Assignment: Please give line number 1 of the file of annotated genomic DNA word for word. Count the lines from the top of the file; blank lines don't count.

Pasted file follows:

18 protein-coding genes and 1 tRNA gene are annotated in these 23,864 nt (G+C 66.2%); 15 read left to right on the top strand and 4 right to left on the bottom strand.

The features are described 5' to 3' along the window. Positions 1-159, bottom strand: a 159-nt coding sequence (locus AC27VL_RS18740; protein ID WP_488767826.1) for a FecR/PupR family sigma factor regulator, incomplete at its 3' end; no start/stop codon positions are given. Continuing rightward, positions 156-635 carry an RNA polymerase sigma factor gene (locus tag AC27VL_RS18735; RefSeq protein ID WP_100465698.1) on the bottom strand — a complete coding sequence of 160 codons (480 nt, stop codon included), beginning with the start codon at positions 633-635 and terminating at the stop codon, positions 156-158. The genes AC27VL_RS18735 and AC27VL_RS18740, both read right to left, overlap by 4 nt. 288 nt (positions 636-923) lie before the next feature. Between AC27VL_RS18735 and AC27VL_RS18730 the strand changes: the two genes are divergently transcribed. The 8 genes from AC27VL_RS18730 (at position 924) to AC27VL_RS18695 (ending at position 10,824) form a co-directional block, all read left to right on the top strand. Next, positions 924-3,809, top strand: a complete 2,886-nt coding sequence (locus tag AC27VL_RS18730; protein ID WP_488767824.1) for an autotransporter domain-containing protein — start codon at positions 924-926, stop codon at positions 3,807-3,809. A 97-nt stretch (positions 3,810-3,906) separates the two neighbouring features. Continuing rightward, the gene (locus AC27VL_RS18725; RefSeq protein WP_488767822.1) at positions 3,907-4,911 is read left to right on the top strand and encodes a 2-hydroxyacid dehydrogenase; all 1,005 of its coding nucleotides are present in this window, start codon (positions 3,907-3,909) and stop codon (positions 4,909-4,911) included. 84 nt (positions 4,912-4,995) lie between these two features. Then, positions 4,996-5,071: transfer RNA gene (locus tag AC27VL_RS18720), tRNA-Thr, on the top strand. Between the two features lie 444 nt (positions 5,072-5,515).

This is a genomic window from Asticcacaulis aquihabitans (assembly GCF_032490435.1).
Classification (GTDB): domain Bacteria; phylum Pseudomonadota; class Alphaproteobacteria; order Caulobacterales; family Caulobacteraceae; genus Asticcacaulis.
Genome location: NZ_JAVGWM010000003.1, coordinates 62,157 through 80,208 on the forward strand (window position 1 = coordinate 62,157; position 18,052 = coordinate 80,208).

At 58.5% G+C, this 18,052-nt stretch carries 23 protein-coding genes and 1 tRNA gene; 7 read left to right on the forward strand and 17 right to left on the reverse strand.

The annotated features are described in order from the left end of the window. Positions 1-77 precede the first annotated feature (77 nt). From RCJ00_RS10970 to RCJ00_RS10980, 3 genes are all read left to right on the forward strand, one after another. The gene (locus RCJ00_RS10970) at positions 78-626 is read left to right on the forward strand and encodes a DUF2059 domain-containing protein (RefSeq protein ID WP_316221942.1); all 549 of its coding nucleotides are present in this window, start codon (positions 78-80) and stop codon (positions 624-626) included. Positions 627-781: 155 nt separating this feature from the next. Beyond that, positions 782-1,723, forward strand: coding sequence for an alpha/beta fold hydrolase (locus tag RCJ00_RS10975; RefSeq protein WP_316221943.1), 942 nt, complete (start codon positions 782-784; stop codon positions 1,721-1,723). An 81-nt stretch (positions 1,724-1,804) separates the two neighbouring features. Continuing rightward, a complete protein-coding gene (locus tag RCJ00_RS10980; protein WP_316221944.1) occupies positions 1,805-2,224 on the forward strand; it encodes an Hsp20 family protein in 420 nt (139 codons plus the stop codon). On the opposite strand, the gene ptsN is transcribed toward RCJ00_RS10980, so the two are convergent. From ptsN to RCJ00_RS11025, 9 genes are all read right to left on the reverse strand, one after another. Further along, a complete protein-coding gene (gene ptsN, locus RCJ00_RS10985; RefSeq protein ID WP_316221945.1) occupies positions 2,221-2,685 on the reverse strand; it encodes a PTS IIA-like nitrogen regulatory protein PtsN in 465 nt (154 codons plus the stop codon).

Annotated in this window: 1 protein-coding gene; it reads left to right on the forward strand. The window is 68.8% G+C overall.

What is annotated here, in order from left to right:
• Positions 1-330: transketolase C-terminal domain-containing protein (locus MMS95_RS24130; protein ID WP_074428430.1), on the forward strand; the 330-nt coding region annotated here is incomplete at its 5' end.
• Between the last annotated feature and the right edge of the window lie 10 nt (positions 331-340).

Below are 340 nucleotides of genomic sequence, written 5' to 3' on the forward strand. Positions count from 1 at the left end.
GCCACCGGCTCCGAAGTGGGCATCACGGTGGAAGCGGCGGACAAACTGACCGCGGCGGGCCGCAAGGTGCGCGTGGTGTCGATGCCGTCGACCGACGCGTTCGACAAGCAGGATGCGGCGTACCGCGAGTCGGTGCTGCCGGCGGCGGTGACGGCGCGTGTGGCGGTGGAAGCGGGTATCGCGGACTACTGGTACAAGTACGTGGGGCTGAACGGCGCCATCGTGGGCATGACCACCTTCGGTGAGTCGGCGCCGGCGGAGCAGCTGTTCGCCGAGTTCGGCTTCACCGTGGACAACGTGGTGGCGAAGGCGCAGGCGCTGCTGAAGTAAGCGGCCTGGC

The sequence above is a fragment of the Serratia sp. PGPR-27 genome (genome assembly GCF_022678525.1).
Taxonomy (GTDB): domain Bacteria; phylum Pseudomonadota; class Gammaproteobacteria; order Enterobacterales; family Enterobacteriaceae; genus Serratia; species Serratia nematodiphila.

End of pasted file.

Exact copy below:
18 protein-coding genes and 1 tRNA gene are annotated in these 23,864 nt (G+C 66.2%); 15 read left to right on the top strand and 4 right to left on the bottom strand.